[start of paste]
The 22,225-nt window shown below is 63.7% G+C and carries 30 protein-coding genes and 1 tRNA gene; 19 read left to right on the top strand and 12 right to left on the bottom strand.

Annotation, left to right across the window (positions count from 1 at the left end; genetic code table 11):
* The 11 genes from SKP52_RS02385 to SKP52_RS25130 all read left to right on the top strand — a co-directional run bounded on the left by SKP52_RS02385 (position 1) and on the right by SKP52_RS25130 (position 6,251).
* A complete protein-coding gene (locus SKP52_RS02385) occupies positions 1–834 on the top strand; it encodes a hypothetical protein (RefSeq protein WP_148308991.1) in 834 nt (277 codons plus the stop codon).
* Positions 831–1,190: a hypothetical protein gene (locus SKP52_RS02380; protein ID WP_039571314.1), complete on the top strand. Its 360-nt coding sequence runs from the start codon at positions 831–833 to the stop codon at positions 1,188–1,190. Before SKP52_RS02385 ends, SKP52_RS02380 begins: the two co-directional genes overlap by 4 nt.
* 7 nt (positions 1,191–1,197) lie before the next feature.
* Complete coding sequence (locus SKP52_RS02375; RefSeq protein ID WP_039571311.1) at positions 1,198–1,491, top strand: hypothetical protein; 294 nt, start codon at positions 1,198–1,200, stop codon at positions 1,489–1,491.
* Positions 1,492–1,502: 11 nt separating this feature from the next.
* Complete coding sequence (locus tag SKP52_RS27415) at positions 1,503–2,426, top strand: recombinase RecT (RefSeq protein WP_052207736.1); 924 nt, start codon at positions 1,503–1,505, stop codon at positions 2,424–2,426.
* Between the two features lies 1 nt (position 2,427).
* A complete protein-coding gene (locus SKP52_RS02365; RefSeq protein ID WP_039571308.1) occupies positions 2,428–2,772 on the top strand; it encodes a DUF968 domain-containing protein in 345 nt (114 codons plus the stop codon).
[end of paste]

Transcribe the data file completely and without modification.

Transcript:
The 22,225-nt window shown below is 63.7% G+C and carries 30 protein-coding genes and 1 tRNA gene; 19 read left to right on the top strand and 12 right to left on the bottom strand.

Annotation, left to right across the window (positions count from 1 at the left end; genetic code table 11):
* The 11 genes from SKP52_RS02385 to SKP52_RS25130 all read left to right on the top strand — a co-directional run bounded on the left by SKP52_RS02385 (position 1) and on the right by SKP52_RS25130 (position 6,251).
* A complete protein-coding gene (locus SKP52_RS02385) occupies positions 1–834 on the top strand; it encodes a hypothetical protein (RefSeq protein WP_148308991.1) in 834 nt (277 codons plus the stop codon).
* Positions 831–1,190: a hypothetical protein gene (locus SKP52_RS02380; protein ID WP_039571314.1), complete on the top strand. Its 360-nt coding sequence runs from the start codon at positions 831–833 to the stop codon at positions 1,188–1,190. Before SKP52_RS02385 ends, SKP52_RS02380 begins: the two co-directional genes overlap by 4 nt.
* 7 nt (positions 1,191–1,197) lie before the next feature.
* Complete coding sequence (locus SKP52_RS02375; RefSeq protein ID WP_039571311.1) at positions 1,198–1,491, top strand: hypothetical protein; 294 nt, start codon at positions 1,198–1,200, stop codon at positions 1,489–1,491.
* Positions 1,492–1,502: 11 nt separating this feature from the next.
* Complete coding sequence (locus tag SKP52_RS27415) at positions 1,503–2,426, top strand: recombinase RecT (RefSeq protein WP_052207736.1); 924 nt, start codon at positions 1,503–1,505, stop codon at positions 2,424–2,426.
* Between the two features lies 1 nt (position 2,427).
* A complete protein-coding gene (locus SKP52_RS02365; RefSeq protein ID WP_039571308.1) occupies positions 2,428–2,772 on the top strand; it encodes a DUF968 domain-containing protein in 345 nt (114 codons plus the stop codon).